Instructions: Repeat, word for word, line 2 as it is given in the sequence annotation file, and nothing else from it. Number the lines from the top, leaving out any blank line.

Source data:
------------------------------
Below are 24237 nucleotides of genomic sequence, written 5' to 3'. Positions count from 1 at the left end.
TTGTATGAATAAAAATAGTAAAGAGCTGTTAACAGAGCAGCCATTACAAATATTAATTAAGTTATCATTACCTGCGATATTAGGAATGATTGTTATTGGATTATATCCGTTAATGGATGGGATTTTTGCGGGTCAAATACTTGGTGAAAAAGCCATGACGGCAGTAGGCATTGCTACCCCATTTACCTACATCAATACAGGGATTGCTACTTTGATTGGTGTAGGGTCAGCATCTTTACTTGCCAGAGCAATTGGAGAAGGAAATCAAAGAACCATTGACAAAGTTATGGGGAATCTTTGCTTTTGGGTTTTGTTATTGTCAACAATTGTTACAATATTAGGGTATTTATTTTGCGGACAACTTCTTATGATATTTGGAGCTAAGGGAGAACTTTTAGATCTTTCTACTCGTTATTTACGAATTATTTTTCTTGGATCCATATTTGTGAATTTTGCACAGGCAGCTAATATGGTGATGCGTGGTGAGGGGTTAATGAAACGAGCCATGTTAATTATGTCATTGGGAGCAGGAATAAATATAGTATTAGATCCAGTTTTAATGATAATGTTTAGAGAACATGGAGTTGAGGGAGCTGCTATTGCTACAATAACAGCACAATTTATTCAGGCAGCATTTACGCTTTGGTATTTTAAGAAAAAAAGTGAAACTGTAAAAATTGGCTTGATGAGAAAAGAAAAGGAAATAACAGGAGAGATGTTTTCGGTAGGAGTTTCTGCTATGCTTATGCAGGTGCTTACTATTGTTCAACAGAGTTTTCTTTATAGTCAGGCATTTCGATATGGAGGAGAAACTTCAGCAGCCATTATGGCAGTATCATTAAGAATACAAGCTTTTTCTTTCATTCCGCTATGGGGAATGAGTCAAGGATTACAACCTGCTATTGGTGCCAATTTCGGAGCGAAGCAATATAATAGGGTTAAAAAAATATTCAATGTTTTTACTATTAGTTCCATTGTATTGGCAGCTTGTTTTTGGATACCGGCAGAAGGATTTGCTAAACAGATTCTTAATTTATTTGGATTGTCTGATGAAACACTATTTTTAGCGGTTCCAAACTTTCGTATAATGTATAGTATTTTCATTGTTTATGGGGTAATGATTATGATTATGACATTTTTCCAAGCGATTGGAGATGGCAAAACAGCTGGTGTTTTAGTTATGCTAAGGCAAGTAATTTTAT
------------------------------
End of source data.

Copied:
TTGTATGAATAAAAATAGTAAAGAGCTGTTAACAGAGCAGCCATTACAAATATTAATTAAGTTATCATTACCTGCGATATTAGGAATGATTGTTATTGGATTATATCCGTTAATGGATGGGATTTTTGCGGGTCAAATACTTGGTGAAAAAGCCATGACGGCAGTAGGCATTGCTACCCCATTTACCTACATCAATACAGGGATTGCTACTTTGATTGGTGTAGGGTCAGCATCTTTACTTGCCAGAGCAATTGGAGAAGGAAATCAAAGAACCATTGACAAAGTTATGGGGAATCTTTGCTTTTGGGTTTTGTTATTGTCAACAATTGTTACAATATTAGGGTATTTATTTTGCGGACAACTTCTTATGATATTTGGAGCTAAGGGAGAACTTTTAGATCTTTCTACTCGTTATTTACGAATTATTTTTCTTGGATCCATATTTGTGAATTTTGCACAGGCAGCTAATATGGTGATGCGTGGTGAGGGGTTAATGAAACGAGCCATGTTAATTATGTCATTGGGAGCAGGAATAAATATAGTATTAGATCCAGTTTTAATGATAATGTTTAGAGAACATGGAGTTGAGGGAGCTGCTATTGCTACAATAACAGCACAATTTATTCAGGCAGCATTTACGCTTTGGTATTTTAAGAAAAAAAGTGAAACTGTAAAAATTGGCTTGATGAGAAAAGAAAAGGAAATAACAGGAGAGATGTTTTCGGTAGGAGTTTCTGCTATGCTTATGCAGGTGCTTACTATTGTTCAACAGAGTTTTCTTTATAGTCAGGCATTTCGATATGGAGGAGAAACTTCAGCAGCCATTATGGCAGTATCATTAAGAATACAAGCTTTTTCTTTCATTCCGCTATGGGGAATGAGTCAAGGATTACAACCTGCTATTGGTGCCAATTTCGGAGCGAAGCAATATAATAGGGTTAAAAAAATATTCAATGTTTTTACTATTAGTTCCATTGTATTGGCAGCTTGTTTTTGGATACCGGCAGAAGGATTTGCTAAACAGATTCTTAATTTATTTGGATTGTCTGATGAAACACTATTTTTAGCGGTTCCAAACTTTCGTATAATGTATAGTATTTTCATTGTTTATGGGGTAATGATTATGATTATGACATTTTTCCAAGCGATTGGAGATGGCAAAACAGCTGGTGTTTTAGTTATGCTAAGGCAAGTAATTTTAT